Wednesday, October 21, 2015

What's Going on in the Lab? Catapults!

Welcome back to my Wednesday Updates!
Most Wednesdays you can join me right here for a little blurb about what we have been up to lately!

This week it's all about Catapults!
STEM Challenge: Experiment with catapults and angles and then build the best version possible! Fabulous challenge using the scientific method and engineering design process! Blog post tells you more and has fantastic photos of kids in action!

This is one of the first STEM Challenges I ever tried and I pulled it out the other day and decided to add a little zing to it!
It was already an experimentation and then design challenge, but I wanted to beef up the experimenting a little. The original plan was to have the kids invent their own experimentation.

Okay, well, epic fail on my part. I forgot that when kids are free to invent they really do......
with extreme measures.
Look at this photo:
STEM Challenge: Experiment with catapults and angles and then build the best version possible! Fabulous challenge using the scientific method and engineering design process! Blog post tells you more and has fantastic photos of kids in action!
See the little cross beam. In that photo it is made of two craft sticks.
Kids are supposed to increase that number and change the angle of the catapult so the projectile will go farther (or not!)
Well, when given the freedom to test whatever they want, kids will right away, without thinking, add as many craft sticks as possible. I mean, up to ten sticks!
STEM Challenge: Experiment with catapults and angles and then build the best version possible! Fabulous challenge using the scientific method and engineering design process! Blog post tells you more and has fantastic photos of kids in action!
The one above has about 5 sticks.
Well, okay, you say, isn't that what they are supposed to do?
Well, yes.
My plan was to have them test many different amounts of cross beam sticks and determine which amount produced the best angle for sending the projectile the greatest distance or for the highest height.
This doesn't happen when they are trying to out-do one another with the LARGEST amount of craft sticks they can poke into their catapults.

UGH!
So, I revamped the data table and led the group through a plan of testing two sticks, then three, and so on. Eventually, they will use their data to build the best version of the catapult to complete some performance tasks!

Kids LOVE THIS CHALLENGE!
Here's some more fabulous shots!
STEM Challenge: Experiment with catapults and angles and then build the best version possible! Fabulous challenge using the scientific method and engineering design process! Blog post tells you more and has fantastic photos of kids in action!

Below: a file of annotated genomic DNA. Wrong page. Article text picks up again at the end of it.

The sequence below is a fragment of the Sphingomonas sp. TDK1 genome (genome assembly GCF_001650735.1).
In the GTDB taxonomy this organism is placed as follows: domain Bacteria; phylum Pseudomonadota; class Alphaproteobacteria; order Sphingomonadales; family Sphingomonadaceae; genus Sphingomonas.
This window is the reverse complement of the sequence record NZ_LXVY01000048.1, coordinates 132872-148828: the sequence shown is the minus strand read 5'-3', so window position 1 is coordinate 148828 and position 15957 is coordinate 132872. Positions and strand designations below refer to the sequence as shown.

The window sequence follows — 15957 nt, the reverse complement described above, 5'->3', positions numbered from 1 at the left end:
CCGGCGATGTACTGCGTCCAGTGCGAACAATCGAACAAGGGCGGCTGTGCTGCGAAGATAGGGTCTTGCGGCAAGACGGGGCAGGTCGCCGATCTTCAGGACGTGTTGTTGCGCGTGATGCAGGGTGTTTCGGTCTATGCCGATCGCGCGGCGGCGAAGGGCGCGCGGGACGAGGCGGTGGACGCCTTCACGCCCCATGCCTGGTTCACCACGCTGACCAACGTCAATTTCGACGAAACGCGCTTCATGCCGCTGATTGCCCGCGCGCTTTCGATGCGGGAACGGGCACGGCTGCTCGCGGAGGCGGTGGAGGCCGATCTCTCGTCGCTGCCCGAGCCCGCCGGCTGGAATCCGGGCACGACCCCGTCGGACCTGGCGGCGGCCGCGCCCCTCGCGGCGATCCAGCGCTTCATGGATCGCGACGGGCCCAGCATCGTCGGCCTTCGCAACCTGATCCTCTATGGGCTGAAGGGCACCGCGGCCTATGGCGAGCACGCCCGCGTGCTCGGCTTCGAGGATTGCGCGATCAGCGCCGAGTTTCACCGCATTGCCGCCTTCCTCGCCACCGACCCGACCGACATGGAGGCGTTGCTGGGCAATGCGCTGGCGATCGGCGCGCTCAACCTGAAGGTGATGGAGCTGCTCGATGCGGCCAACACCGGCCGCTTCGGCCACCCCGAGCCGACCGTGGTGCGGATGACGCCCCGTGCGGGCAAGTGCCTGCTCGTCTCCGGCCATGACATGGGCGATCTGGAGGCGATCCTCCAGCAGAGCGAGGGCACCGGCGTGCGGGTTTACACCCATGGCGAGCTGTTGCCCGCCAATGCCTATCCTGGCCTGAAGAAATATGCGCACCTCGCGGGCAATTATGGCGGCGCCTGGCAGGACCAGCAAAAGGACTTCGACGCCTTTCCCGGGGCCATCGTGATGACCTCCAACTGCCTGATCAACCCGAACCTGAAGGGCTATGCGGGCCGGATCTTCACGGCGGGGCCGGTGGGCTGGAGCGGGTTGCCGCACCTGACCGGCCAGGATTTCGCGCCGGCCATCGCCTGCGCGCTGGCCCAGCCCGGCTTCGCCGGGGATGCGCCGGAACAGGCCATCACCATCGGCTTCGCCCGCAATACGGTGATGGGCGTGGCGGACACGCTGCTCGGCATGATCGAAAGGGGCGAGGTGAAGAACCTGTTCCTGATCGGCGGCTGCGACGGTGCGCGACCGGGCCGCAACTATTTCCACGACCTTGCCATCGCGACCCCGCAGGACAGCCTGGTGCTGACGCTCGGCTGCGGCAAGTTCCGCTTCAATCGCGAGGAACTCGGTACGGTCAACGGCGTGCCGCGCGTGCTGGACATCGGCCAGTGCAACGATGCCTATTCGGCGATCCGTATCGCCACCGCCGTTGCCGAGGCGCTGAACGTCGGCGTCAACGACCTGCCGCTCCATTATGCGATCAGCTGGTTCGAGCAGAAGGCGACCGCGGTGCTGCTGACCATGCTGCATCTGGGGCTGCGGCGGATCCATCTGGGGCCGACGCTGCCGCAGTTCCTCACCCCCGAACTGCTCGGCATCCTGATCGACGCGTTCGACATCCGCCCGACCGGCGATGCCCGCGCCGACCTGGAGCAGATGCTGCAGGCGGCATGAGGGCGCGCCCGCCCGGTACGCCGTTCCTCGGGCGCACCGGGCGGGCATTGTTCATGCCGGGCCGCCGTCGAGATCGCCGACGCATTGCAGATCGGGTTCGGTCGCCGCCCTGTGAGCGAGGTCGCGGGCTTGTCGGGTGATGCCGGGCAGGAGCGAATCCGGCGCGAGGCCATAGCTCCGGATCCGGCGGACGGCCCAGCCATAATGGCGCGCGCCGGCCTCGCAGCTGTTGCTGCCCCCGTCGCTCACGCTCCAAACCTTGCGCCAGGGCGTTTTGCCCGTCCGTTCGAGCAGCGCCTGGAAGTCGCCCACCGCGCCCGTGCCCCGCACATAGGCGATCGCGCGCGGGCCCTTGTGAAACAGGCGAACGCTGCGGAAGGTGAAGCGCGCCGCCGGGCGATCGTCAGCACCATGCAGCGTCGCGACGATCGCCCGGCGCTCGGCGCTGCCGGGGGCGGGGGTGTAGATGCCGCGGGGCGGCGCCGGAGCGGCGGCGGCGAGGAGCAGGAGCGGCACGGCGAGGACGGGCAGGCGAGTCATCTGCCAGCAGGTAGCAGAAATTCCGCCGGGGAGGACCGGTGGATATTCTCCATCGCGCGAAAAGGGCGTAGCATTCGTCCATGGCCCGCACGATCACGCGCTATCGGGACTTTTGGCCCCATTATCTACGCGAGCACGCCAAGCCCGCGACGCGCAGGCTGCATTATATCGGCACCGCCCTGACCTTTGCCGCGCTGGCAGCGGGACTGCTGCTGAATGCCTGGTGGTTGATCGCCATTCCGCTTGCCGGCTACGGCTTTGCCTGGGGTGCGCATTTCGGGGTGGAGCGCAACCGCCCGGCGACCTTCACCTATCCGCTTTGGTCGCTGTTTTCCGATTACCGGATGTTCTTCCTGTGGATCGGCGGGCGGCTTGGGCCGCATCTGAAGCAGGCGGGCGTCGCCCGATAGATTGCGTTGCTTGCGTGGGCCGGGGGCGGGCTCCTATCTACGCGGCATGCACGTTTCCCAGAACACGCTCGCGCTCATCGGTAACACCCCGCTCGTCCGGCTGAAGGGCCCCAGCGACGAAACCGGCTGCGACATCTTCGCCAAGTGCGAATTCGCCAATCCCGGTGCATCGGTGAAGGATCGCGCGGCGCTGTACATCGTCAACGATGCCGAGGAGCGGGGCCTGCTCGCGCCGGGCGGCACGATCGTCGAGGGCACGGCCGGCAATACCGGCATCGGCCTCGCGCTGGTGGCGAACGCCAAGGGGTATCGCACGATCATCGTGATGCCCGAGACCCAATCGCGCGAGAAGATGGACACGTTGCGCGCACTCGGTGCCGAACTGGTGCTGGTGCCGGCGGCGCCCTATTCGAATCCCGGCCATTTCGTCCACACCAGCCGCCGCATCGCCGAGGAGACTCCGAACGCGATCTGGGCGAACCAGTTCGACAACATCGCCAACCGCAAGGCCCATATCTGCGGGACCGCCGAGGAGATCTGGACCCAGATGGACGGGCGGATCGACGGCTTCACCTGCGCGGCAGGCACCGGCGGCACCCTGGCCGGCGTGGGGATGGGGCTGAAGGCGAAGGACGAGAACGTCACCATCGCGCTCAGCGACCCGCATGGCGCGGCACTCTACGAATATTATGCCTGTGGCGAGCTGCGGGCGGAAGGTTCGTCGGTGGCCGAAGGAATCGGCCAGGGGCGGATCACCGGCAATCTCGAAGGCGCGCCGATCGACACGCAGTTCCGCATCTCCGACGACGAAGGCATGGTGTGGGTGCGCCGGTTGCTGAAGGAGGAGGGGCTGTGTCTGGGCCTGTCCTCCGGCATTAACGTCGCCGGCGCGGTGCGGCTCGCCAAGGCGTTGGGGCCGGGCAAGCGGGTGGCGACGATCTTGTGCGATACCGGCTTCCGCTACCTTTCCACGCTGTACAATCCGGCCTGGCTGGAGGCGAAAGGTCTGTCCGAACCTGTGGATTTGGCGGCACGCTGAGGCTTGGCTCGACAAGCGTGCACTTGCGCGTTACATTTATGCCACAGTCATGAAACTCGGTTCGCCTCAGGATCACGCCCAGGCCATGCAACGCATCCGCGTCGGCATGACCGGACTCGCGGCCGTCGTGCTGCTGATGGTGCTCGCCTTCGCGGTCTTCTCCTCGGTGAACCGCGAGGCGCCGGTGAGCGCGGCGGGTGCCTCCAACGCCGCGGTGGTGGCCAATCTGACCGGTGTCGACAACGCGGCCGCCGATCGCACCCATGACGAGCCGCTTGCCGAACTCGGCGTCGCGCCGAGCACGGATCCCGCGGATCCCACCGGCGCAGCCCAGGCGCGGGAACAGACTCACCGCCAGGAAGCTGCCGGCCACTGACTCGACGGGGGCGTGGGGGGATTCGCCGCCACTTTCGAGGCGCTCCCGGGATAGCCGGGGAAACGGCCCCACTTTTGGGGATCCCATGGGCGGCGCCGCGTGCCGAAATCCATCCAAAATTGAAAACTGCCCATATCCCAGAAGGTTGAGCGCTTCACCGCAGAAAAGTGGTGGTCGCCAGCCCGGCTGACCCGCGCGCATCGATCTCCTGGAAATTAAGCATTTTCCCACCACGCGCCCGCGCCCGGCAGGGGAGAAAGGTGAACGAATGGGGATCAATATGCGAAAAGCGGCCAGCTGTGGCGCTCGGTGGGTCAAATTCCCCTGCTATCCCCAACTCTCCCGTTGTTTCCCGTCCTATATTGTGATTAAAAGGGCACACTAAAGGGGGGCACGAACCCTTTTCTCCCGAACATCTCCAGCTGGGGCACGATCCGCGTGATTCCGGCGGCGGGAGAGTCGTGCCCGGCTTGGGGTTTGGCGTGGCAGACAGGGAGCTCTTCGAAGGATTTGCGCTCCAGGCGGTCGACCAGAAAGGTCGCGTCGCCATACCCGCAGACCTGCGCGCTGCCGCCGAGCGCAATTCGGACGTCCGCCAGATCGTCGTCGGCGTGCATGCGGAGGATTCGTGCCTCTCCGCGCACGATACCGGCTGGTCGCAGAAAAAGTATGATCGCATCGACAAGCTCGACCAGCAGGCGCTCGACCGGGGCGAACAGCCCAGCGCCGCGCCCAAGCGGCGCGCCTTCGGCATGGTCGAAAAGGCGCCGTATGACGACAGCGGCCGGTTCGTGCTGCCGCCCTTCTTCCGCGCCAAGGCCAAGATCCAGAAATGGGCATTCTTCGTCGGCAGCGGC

Do you love the one above! I DO! Look how closely they are working together and they are so engaged in this I don't think they even know it!
After measuring the distances the projectiles fly, the number is recorded and after five test flights the kids average the distances.

STEM Challenge: Experiment with catapults and angles and then build the best version possible! Fabulous challenge using the scientific method and engineering design process! Blog post tells you more and has fantastic photos of kids in action!
Long ago I decided not to reinvent the wheel with measuring in this classroom. Those floor tiles are 12 inches. We use the tiles and only measure the partial tile distance.
Look at the photo below to see kids measuring a partial tile.

STEM Challenge: Experiment with catapults and angles and then build the best version possible! Fabulous challenge using the scientific method and engineering design process! Blog post tells you more and has fantastic photos of kids in action!

STEM Challenge: Experiment with catapults and angles and then build the best version possible! Fabulous challenge using the scientific method and engineering design process! Blog post tells you more and has fantastic photos of kids in action!

STEM Challenge: Experiment with catapults and angles and then build the best version possible! Fabulous challenge using the scientific method and engineering design process! Blog post tells you more and has fantastic photos of kids in action!
I love this challenge!
It uses a ton of math- measuring, addition, averaging, and using data tables.
It follows the scientific method and the engineering design process.
And did I already say this:
KIDS LOVE IT!

Join me next Wednesday for what we are doing in the lab!

Coming soon:
Marble Runs
Bungee Jumps
Paper Bridges

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